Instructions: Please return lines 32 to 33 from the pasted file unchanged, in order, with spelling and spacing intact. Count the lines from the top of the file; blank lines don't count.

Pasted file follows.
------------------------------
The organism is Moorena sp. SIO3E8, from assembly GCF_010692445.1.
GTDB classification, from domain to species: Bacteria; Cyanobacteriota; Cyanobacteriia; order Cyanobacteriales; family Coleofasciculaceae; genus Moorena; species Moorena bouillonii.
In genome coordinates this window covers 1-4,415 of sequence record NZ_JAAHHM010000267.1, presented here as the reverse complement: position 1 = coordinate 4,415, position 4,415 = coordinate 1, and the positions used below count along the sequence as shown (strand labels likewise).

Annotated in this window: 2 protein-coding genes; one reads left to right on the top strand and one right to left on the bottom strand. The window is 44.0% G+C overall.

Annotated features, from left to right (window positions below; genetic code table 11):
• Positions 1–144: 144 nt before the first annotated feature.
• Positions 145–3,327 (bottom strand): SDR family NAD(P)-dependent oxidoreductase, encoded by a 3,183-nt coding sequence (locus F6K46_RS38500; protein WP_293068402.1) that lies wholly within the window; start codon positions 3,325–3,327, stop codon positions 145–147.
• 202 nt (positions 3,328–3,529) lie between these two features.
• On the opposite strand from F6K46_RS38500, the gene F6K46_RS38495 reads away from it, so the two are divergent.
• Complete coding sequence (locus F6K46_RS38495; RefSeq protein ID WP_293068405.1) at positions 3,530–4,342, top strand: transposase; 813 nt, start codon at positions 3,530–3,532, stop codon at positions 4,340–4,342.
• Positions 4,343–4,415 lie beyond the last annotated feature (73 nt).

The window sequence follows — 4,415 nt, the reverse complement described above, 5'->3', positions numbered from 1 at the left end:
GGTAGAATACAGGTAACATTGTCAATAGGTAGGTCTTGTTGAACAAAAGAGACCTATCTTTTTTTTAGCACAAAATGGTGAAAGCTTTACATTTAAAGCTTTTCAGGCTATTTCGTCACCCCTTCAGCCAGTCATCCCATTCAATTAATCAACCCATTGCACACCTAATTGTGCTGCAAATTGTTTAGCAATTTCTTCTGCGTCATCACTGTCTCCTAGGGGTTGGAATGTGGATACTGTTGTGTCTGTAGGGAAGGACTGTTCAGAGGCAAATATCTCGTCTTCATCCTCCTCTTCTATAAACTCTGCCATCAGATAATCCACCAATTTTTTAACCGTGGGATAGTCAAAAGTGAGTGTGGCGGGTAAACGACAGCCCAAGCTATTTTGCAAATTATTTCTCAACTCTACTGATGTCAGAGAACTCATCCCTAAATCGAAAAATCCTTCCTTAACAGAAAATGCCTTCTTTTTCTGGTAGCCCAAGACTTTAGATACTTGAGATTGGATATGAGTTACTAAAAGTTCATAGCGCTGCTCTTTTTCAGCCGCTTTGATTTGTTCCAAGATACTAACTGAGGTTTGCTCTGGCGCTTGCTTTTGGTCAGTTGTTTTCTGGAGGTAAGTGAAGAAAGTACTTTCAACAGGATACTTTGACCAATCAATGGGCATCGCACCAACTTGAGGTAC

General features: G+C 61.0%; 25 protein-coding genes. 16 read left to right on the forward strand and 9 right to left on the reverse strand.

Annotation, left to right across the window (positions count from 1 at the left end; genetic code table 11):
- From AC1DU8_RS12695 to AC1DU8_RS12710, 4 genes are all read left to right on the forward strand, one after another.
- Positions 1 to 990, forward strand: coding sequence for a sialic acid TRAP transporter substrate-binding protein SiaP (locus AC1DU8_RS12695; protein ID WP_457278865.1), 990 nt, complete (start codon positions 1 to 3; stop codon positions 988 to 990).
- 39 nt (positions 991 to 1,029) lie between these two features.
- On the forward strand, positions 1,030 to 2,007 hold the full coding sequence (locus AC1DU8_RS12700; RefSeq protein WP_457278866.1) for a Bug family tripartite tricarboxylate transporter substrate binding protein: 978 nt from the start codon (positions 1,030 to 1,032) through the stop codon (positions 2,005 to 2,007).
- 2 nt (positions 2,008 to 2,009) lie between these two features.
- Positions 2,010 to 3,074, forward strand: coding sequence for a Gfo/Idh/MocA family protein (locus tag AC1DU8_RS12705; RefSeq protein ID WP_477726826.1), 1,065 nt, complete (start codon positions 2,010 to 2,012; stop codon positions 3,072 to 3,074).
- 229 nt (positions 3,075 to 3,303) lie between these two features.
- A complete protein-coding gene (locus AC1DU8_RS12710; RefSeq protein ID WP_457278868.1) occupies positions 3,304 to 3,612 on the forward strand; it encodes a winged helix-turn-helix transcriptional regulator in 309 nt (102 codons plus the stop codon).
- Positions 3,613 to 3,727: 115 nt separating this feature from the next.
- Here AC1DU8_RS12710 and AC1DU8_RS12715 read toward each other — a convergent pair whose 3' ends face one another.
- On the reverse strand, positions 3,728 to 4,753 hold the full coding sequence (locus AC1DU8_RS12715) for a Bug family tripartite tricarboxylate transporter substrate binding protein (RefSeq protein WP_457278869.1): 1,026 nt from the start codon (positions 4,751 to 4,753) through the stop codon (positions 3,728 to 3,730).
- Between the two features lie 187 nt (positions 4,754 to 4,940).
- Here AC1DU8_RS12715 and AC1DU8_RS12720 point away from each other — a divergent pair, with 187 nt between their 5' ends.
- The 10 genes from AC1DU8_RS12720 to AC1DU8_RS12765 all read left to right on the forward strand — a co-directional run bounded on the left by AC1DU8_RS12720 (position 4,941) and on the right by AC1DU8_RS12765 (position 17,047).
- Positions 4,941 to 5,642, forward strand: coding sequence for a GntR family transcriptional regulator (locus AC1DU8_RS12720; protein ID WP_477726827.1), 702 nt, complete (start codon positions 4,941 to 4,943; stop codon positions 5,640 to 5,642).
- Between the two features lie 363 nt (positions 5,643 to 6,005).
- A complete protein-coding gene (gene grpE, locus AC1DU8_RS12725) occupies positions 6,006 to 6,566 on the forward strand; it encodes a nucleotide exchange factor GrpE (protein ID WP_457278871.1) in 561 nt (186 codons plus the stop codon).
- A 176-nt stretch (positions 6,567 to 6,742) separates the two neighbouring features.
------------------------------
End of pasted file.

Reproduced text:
- A complete protein-coding gene (gene grpE, locus AC1DU8_RS12725) occupies positions 6,006 to 6,566 on the forward strand; it encodes a nucleotide exchange factor GrpE (protein ID WP_457278871.1) in 561 nt (186 codons plus the stop codon).
- A 176-nt stretch (positions 6,567 to 6,742) separates the two neighbouring features.